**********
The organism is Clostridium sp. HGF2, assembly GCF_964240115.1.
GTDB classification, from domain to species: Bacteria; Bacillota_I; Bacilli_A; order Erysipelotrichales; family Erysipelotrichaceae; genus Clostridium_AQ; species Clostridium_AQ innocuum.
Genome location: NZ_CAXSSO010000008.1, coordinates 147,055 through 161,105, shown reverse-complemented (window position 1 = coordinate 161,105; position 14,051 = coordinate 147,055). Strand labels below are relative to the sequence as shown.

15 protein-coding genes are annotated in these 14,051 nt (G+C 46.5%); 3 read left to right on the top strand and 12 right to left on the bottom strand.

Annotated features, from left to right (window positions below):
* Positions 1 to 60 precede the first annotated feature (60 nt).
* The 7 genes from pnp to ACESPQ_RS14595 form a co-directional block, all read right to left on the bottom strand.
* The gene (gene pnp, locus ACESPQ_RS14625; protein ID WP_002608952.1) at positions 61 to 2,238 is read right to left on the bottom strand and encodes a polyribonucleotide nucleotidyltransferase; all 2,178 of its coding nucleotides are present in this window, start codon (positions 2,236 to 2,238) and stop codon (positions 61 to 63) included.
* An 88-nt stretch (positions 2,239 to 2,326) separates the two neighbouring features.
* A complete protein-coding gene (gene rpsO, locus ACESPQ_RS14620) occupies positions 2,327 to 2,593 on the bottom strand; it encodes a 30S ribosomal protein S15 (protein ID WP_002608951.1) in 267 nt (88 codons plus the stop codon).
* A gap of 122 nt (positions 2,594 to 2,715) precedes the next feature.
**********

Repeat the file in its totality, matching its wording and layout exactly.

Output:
The organism is Clostridium sp. HGF2, assembly GCF_964240115.1.
GTDB classification, from domain to species: Bacteria; Bacillota_I; Bacilli_A; order Erysipelotrichales; family Erysipelotrichaceae; genus Clostridium_AQ; species Clostridium_AQ innocuum.
Genome location: NZ_CAXSSO010000008.1, coordinates 147,055 through 161,105, shown reverse-complemented (window position 1 = coordinate 161,105; position 14,051 = coordinate 147,055). Strand labels below are relative to the sequence as shown.

15 protein-coding genes are annotated in these 14,051 nt (G+C 46.5%); 3 read left to right on the top strand and 12 right to left on the bottom strand.

Annotated features, from left to right (window positions below):
* Positions 1 to 60 precede the first annotated feature (60 nt).
* The 7 genes from pnp to ACESPQ_RS14595 form a co-directional block, all read right to left on the bottom strand.
* The gene (gene pnp, locus ACESPQ_RS14625; protein ID WP_002608952.1) at positions 61 to 2,238 is read right to left on the bottom strand and encodes a polyribonucleotide nucleotidyltransferase; all 2,178 of its coding nucleotides are present in this window, start codon (positions 2,236 to 2,238) and stop codon (positions 61 to 63) included.
* An 88-nt stretch (positions 2,239 to 2,326) separates the two neighbouring features.
* A complete protein-coding gene (gene rpsO, locus ACESPQ_RS14620) occupies positions 2,327 to 2,593 on the bottom strand; it encodes a 30S ribosomal protein S15 (protein ID WP_002608951.1) in 267 nt (88 codons plus the stop codon).
* A gap of 122 nt (positions 2,594 to 2,715) precedes the next feature.